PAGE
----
Saturday, November 8, 2008
(Photo: Julia Platt, undated, removing fence from the bath house area at Lover's Point, from Barlow Geneaology.)
Besides John Steinbeck, who is the most interesting person in the history of Pacific Grove? One candidate is the great Julia B. Platt (1857-1935): scientist, politician, and visionary. A brilliant zoologist, she moved to PG at age 33 to continue her post-doctoral research at Hopkins Marine Station. Try as she might, she could not find a good teaching job anywhere in the country – she was excluded from the halls of science by her gender. "If I cannot obtain the work I wish," she said, "then I must take up with the next best." This, she decided, was civic duty in PG, where she served as mayor, drafted a city charter, re-established public access to Lovers Point by taking an axe to a privately-owned gate, and ushered the creation of a state marine refuge between Point Pinos and Monterey, which made possible one of the world's greatest pedestrian paths.
Julia B. Platt blasted her way to fame in PG by shooting neighbors' chickens who dared to enter her flower garden. After the police were brought in to the dispute, Platt was successful in getting an ordinance passed barring livestock from certain areas of the city.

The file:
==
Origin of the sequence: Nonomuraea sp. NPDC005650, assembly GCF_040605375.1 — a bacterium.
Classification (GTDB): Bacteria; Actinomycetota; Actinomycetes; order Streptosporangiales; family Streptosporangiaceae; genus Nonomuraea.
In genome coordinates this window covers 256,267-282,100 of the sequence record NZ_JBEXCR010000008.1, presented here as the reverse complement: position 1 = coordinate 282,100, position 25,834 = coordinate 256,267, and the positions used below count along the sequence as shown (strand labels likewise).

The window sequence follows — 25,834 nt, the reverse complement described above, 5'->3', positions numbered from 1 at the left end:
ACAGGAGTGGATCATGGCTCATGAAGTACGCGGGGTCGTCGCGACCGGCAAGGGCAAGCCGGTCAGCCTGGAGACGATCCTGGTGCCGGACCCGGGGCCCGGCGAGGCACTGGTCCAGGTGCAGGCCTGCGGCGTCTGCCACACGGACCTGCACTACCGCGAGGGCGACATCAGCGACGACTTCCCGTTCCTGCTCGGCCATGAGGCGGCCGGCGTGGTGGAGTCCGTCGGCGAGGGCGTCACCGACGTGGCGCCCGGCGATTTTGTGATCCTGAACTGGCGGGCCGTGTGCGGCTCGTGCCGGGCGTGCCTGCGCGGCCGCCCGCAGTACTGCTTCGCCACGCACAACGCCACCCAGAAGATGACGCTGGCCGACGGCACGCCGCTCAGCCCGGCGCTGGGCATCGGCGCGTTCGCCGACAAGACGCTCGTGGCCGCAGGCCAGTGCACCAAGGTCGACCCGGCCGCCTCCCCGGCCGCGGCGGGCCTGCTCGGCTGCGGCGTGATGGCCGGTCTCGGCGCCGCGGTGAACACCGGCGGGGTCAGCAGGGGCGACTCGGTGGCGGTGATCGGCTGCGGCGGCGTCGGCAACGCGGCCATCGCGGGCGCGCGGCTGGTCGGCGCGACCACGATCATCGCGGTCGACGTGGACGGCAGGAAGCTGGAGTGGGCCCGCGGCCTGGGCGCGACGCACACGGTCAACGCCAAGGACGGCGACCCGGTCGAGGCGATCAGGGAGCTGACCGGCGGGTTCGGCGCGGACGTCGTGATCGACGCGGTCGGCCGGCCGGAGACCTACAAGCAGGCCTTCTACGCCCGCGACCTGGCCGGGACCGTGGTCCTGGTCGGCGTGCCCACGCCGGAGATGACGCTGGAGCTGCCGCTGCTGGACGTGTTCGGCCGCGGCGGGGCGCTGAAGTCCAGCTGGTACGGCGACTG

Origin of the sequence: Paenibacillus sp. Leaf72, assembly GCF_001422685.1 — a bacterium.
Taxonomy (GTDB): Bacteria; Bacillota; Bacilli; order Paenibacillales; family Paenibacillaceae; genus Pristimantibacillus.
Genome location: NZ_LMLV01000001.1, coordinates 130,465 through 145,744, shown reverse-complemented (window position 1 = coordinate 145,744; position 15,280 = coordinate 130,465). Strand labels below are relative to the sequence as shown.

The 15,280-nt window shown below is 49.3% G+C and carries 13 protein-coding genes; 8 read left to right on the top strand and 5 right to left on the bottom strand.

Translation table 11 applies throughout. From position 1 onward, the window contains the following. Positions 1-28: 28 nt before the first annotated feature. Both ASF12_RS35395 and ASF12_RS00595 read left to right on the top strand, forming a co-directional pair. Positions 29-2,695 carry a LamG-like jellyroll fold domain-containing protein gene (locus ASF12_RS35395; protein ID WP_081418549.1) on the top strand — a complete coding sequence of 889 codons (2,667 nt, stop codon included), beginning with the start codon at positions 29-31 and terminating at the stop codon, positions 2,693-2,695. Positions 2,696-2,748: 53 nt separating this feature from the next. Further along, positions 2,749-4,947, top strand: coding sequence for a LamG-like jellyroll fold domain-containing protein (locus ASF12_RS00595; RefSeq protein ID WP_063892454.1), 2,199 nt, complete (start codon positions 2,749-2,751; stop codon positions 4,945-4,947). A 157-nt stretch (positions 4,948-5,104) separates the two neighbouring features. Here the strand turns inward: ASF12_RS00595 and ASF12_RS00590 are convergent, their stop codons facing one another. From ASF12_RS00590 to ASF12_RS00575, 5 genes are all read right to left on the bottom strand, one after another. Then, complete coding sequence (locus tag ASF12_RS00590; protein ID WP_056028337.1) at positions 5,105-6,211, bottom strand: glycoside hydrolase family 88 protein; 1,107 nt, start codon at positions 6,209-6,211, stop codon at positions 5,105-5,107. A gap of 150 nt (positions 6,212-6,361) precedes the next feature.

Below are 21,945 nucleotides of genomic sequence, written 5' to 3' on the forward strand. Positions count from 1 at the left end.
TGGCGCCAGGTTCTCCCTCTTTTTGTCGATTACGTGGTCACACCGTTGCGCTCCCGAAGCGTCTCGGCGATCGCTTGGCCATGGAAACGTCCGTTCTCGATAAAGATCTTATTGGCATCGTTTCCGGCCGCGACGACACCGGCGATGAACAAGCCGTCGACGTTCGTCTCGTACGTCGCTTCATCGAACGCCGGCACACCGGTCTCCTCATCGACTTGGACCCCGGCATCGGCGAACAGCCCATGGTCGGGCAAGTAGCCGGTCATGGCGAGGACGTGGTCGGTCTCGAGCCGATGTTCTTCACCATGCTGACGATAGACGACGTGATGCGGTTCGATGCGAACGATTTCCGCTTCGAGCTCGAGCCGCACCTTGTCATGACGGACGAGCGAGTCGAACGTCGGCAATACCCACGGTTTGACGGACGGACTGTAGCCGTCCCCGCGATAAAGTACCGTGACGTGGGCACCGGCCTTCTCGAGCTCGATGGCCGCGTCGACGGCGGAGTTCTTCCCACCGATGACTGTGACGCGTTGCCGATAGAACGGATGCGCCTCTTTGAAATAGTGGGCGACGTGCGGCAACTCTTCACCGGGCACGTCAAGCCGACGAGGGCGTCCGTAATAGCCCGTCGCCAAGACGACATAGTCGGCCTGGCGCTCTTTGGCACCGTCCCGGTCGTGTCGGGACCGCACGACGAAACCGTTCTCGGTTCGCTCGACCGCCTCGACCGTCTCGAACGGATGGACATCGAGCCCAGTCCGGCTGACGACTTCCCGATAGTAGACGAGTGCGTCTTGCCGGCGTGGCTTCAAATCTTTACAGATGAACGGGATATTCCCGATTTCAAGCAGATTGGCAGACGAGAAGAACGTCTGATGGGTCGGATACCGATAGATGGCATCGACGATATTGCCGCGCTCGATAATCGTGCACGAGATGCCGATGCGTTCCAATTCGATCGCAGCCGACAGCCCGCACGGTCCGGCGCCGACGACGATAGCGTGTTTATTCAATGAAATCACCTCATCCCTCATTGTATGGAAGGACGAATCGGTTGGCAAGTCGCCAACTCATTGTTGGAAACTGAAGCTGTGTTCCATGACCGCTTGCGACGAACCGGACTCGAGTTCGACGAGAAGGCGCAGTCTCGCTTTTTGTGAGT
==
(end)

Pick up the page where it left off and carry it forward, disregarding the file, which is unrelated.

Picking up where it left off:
Before running for mayor, Platt worked to beautify Lover's Point. Tall and formidable, she carried her tools the city down to the Point. As mayor, Platt passed ordinances regulating swim wear and enforcing moral behavior at the bath house area. Before her term ended in 1933 she fought for the concept of "work relief" rather than the "dole", and as a result the Lover's Point area became a WPA project.
Even in her death in 1935, Platt continued to shake things up. As per her wishes, her body was placed in a wicker basket. The city fathers felt obligated, by tradition, to accompany her body out twelve miles in the ocean to her final resting place.